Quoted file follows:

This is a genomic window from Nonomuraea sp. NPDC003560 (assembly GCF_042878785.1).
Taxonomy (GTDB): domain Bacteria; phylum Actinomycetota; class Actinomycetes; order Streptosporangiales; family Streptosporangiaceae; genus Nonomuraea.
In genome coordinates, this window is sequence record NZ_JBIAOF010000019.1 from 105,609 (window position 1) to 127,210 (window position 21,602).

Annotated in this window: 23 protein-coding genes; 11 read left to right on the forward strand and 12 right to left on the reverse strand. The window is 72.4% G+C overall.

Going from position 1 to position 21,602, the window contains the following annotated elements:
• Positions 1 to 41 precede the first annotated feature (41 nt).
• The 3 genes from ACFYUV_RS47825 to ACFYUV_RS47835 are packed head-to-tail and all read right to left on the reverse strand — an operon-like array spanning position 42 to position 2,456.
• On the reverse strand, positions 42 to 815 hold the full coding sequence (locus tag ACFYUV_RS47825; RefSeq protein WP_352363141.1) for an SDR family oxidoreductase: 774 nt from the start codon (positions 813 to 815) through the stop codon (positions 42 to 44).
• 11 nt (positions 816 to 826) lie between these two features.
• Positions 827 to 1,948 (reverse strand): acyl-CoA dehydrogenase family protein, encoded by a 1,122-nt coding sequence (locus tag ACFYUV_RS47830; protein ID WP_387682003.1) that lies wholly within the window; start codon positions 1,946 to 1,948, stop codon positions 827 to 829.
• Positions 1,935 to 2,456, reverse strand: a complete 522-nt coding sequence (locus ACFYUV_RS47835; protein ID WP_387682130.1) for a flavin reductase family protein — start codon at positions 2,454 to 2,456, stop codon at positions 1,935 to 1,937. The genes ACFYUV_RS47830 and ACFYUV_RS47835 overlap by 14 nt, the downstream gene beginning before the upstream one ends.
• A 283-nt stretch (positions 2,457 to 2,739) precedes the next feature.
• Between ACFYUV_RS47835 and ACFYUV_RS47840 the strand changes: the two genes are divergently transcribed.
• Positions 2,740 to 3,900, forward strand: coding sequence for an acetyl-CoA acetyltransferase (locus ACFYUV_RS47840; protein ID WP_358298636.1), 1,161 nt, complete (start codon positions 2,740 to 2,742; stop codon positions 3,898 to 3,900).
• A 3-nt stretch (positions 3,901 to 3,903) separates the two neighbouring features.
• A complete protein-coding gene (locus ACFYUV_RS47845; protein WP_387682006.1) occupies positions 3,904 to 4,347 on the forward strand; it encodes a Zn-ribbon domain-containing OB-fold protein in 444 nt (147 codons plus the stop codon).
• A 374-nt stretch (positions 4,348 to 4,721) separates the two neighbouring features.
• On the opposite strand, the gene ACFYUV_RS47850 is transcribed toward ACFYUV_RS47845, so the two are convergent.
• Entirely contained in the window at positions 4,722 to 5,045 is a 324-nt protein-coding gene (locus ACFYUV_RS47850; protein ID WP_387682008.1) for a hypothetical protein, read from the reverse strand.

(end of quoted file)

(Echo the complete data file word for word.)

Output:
This is a genomic window from Nonomuraea sp. NPDC003560 (assembly GCF_042878785.1).
Taxonomy (GTDB): domain Bacteria; phylum Actinomycetota; class Actinomycetes; order Streptosporangiales; family Streptosporangiaceae; genus Nonomuraea.
In genome coordinates, this window is sequence record NZ_JBIAOF010000019.1 from 105,609 (window position 1) to 127,210 (window position 21,602).

Annotated in this window: 23 protein-coding genes; 11 read left to right on the forward strand and 12 right to left on the reverse strand. The window is 72.4% G+C overall.

Going from position 1 to position 21,602, the window contains the following annotated elements:
• Positions 1 to 41 precede the first annotated feature (41 nt).
• The 3 genes from ACFYUV_RS47825 to ACFYUV_RS47835 are packed head-to-tail and all read right to left on the reverse strand — an operon-like array spanning position 42 to position 2,456.
• On the reverse strand, positions 42 to 815 hold the full coding sequence (locus tag ACFYUV_RS47825; RefSeq protein WP_352363141.1) for an SDR family oxidoreductase: 774 nt from the start codon (positions 813 to 815) through the stop codon (positions 42 to 44).
• 11 nt (positions 816 to 826) lie between these two features.
• Positions 827 to 1,948 (reverse strand): acyl-CoA dehydrogenase family protein, encoded by a 1,122-nt coding sequence (locus tag ACFYUV_RS47830; protein ID WP_387682003.1) that lies wholly within the window; start codon positions 1,946 to 1,948, stop codon positions 827 to 829.
• Positions 1,935 to 2,456, reverse strand: a complete 522-nt coding sequence (locus ACFYUV_RS47835; protein ID WP_387682130.1) for a flavin reductase family protein — start codon at positions 2,454 to 2,456, stop codon at positions 1,935 to 1,937. The genes ACFYUV_RS47830 and ACFYUV_RS47835 overlap by 14 nt, the downstream gene beginning before the upstream one ends.
• A 283-nt stretch (positions 2,457 to 2,739) precedes the next feature.
• Between ACFYUV_RS47835 and ACFYUV_RS47840 the strand changes: the two genes are divergently transcribed.
• Positions 2,740 to 3,900, forward strand: coding sequence for an acetyl-CoA acetyltransferase (locus ACFYUV_RS47840; protein ID WP_358298636.1), 1,161 nt, complete (start codon positions 2,740 to 2,742; stop codon positions 3,898 to 3,900).
• A 3-nt stretch (positions 3,901 to 3,903) separates the two neighbouring features.
• A complete protein-coding gene (locus ACFYUV_RS47845; protein WP_387682006.1) occupies positions 3,904 to 4,347 on the forward strand; it encodes a Zn-ribbon domain-containing OB-fold protein in 444 nt (147 codons plus the stop codon).
• A 374-nt stretch (positions 4,348 to 4,721) separates the two neighbouring features.
• On the opposite strand, the gene ACFYUV_RS47850 is transcribed toward ACFYUV_RS47845, so the two are convergent.
• Entirely contained in the window at positions 4,722 to 5,045 is a 324-nt protein-coding gene (locus ACFYUV_RS47850; protein ID WP_387682008.1) for a hypothetical protein, read from the reverse strand.